Sgt. Richard L. Errington was born on July 23, 1920, to John Errington & Jenny Alice Thomas-Errington in Compton, California. He was the fifth child of the couple’s seven children. As a child, he grew up in San Antonio, California, and at 213 Maple Street in Salinas. He was known as “Rick” to his family and friends and was a cattle buyer for his family’s meatpacking company.
Rick joined the California National Guard, in Salinas, with his brother, Joe, which meant that he did not register for the draft on October 16, 1940. He was inducted into the U. S. Army on February 10, 1941, when the company was called to federal service. With his tank company, he trained at Fort Lewis, Washington. In September 1941, Rick’s tank battalion was ordered to San Francisco. After being inoculated, the battalion sailed for the Philippine Islands. Arriving in the Philippines, the tankers spent their time preparing their equipment for maneuvers.
On December 8, 1941, Rick, and the rest of his company heard the news that Japan had bombed Pearl Harbor. The tankers were ordered to the perimeter of Clark Airfield to guard against Japanese paratroopers. All morning the soldiers watched as American planes filled the sky. At 12:30 in the afternoon, the planes landed and the pilots went to lunch. At 12:45, Japanese planes appeared over the airfield and destroyed the Army Air Corps.
Rick, with his battalion, was sent south of Manila. After the Japanese landed troops at Lucban, the tanks withdrew slowly toward the Bataan Peninsula. Richard and with his company continued to fight on Bataan with little food, little medicine, and only the hope of help coming from the United States.
It was at this time that the tank battalion commanders received this order , “You will make plans, to be communicated to company commanders only, and be prepared to destroy within one hour after receipt by radio, or other means, of the word ‘CRASH’, all tanks and combat vehicles, arms, ammunition, gas, and radios: reserving sufficient trucks to close to rear echelons as soon as accomplished.”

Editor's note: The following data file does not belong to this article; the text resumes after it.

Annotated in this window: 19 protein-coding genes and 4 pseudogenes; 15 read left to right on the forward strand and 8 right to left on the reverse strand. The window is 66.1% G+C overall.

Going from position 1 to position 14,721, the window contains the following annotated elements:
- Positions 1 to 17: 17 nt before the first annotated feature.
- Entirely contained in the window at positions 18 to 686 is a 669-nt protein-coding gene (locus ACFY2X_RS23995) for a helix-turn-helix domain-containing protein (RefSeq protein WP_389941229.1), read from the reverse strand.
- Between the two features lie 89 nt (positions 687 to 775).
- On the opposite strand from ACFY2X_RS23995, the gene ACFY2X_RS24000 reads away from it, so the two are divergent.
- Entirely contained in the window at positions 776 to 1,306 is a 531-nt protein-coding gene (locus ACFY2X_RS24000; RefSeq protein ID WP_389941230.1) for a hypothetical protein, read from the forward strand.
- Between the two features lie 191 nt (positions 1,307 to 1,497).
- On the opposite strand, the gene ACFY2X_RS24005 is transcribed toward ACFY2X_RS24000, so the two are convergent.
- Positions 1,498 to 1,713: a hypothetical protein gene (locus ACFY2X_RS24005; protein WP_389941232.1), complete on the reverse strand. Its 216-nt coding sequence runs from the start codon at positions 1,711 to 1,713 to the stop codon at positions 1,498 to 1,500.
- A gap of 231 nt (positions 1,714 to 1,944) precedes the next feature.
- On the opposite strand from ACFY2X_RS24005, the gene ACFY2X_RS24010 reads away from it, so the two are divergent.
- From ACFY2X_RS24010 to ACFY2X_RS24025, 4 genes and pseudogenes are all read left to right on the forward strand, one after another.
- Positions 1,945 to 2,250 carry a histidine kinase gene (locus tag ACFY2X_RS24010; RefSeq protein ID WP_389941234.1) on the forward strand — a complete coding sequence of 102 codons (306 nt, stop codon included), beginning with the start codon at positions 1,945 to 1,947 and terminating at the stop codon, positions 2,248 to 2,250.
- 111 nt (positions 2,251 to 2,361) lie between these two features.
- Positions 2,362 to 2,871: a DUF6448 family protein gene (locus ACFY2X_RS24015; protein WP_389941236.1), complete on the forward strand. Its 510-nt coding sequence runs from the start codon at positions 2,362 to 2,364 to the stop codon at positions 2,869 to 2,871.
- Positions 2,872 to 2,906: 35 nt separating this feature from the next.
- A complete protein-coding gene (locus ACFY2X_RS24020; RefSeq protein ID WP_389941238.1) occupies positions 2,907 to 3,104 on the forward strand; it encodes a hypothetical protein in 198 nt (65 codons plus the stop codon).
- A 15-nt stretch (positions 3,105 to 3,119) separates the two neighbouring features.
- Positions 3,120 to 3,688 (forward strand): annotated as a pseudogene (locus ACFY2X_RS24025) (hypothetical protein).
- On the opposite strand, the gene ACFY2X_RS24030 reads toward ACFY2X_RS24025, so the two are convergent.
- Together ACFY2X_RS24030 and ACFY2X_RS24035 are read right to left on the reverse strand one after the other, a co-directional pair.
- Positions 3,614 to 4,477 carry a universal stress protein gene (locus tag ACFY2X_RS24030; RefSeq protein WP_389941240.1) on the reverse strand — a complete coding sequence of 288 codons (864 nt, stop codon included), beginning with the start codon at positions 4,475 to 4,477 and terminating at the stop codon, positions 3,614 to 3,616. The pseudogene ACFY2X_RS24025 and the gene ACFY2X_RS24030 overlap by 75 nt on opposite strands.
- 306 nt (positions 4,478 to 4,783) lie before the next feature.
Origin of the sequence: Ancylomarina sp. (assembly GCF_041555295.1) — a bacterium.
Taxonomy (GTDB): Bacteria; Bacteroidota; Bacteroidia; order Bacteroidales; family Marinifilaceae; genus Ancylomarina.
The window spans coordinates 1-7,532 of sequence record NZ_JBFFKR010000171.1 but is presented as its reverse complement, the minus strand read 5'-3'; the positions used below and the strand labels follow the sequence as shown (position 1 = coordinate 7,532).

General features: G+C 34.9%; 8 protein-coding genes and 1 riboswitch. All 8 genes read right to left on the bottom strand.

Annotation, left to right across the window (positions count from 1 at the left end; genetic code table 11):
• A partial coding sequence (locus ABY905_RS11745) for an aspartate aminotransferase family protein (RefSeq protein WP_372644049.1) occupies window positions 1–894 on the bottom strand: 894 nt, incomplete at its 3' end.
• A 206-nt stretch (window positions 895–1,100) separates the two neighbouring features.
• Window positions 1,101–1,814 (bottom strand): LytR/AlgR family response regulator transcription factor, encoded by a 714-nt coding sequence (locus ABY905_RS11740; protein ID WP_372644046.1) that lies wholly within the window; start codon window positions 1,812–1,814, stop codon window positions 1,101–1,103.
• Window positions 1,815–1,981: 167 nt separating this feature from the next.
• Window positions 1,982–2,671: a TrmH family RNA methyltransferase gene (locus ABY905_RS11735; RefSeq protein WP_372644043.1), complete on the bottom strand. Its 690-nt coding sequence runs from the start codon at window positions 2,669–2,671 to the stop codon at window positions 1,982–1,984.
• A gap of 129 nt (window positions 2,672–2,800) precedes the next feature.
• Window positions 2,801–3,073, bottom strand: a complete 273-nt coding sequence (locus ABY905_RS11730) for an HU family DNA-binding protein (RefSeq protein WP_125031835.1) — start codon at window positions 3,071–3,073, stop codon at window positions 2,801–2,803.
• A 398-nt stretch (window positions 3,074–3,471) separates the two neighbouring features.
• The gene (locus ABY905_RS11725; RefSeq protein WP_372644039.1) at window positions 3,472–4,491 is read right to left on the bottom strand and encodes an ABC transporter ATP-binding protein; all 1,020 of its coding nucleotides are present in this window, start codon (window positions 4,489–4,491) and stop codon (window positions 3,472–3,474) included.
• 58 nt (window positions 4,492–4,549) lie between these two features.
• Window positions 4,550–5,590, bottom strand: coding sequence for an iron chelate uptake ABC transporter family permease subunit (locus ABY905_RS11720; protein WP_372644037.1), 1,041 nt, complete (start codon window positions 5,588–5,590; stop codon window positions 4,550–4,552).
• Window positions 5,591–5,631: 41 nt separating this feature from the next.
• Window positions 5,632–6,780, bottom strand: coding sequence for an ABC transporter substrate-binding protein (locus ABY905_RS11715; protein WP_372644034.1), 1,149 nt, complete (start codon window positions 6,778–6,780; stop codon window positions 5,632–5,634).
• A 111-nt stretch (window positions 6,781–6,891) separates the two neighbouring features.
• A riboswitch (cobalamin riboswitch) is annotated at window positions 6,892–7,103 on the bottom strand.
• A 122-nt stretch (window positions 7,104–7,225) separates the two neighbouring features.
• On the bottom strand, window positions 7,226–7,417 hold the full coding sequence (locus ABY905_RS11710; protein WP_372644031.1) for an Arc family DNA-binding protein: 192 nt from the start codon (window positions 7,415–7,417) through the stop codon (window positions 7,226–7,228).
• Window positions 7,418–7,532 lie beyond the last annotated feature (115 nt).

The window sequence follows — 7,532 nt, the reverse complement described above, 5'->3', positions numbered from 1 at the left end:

General Edward King announced at 10:30 that night that further resistance would result in the massacre of 6,000 sick and wounded and 40,000 civilians. He also estimated that less than 25% of his troops were healthy enough to continue to fight and would hold out for one more day. He ordered his staff officers to negotiate terms of surrender.
On April 9, 1942, Rick became a Prisoner of War. He took part in the death march from Mariveles to San Fernando. During the march, he and the other POWs received little food and almost no water. At San Fernando, the POWs were packed into small wooden boxcars and rode to Capas. There, the living climbed out of the cars while the bodies of the dead fell to the ground. The POWs then walked the last ten miles to Camp O’Donnell.
Camp O’Donnell was an unfinished Filipino Army Training Base that the Japanese pressed into use as a POW camp on April 1, 1942. When they arrived at the camp, the Japanese confiscated any extra clothing that the POWs had and refused to return it to them. They searched the POWs and if a man was found to have Japanese money on them, they were taken to the guardhouse. Over the next several days, gunshots were heard to the southeast of the camp. These POWs had been executed for looting.
There was only one water faucet in the camp, and the prisoners stood in line from two to eight hours waiting for a drink. The Japanese guards at the faucet would turn it off for no reason and the next man in line would stand as long as four hours waiting for it to be turned on again. This situation improved when a second faucet was added.